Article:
## JPL's Wireless Communication Reference Website## Chapter: Analog and Digital Transmission |

Figure: Shift register for the generation of an ML code

Such shift register implements a primitive polynomial* h(x)*:

which is the generator polynomial for a code. In the polynomialh(x)=x^{r}+h_{}_{(r-1)}x^{(r-1)}+ ....h_{1}x+ 1

[where zero-entries are not written explicitly.r,h_{(r-1)}(r-1), ...,h_{1}].

- Answer.

The worked solution also includes a demonstration of a JavaScript

Figure: Waveform* p(t)* associated with the [3,1] code. (without modulation by a user signal)

ML codes are, by definition, the largest codes that can be generated by a shift register of a given length. For a *r*-stage shift register their length is *N _{c}* = 2

An important reason for using ML codes is that they have very desirable autocorrelation properties suitable for spread-spectrum systems.

Figure:
Auto-correlation for an ML code with chip duration* T _{c} *and period

From the autocorrelation function for ML codes, it follows that this code is indeed suitable as spreading code for spread-spectrum systems. For the autocorrelation function has a clear maximum if t = 0, but is small for any other offset. Due to this property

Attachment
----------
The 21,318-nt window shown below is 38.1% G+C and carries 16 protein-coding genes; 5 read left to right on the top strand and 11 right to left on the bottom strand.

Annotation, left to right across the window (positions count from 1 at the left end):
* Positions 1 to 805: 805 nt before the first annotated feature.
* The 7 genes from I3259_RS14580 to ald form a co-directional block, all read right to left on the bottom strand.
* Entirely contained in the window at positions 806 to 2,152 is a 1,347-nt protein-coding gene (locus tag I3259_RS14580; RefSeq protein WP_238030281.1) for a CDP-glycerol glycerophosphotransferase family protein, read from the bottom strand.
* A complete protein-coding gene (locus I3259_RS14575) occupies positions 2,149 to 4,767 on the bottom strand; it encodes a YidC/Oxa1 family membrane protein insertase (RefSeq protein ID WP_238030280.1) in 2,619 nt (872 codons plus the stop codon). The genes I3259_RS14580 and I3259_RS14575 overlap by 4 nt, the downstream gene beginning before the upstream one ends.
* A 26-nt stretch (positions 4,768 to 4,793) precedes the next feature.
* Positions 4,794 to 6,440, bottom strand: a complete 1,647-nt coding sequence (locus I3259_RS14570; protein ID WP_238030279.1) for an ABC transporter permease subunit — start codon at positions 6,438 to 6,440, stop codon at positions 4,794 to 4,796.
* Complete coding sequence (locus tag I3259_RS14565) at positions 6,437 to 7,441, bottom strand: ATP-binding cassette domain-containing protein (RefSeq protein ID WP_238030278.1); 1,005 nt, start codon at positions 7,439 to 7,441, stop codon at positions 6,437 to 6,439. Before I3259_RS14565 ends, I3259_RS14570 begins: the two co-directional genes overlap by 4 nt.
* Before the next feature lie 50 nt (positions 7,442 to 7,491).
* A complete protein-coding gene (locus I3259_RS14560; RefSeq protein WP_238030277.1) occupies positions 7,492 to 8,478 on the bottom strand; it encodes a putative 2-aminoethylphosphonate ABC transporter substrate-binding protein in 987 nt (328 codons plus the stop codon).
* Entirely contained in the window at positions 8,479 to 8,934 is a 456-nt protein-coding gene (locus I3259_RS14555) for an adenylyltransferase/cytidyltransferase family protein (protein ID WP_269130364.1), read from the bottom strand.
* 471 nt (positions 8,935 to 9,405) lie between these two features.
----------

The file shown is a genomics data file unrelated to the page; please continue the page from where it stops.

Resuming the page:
- a spread-spectrum receiver can "easily" recognize code synchronization between the received code and the locally generated (identical) code by examining their correlation value, and
- a receiver locked to the dominant wave, only sees little interference from delayed waves, which may be present in a multipath channel.

lNumber of LFSR elements |
m = 2^{l}-1Sequence length |
ml sequences |
Normalized |

3 | 7 | 2 | 0.71 |

4 | 15 | 2 | 0.60 |

5 | 31 | 6 | 0.35 |

6 | 63 | 6 | 0.36 |

7 | 127 | 18 | 0.32 |

8 | 255 | 16 | 0.37 |

10 | 1023 | 60 | 0.37 |

12 | 4095 | 144 | 0.34 |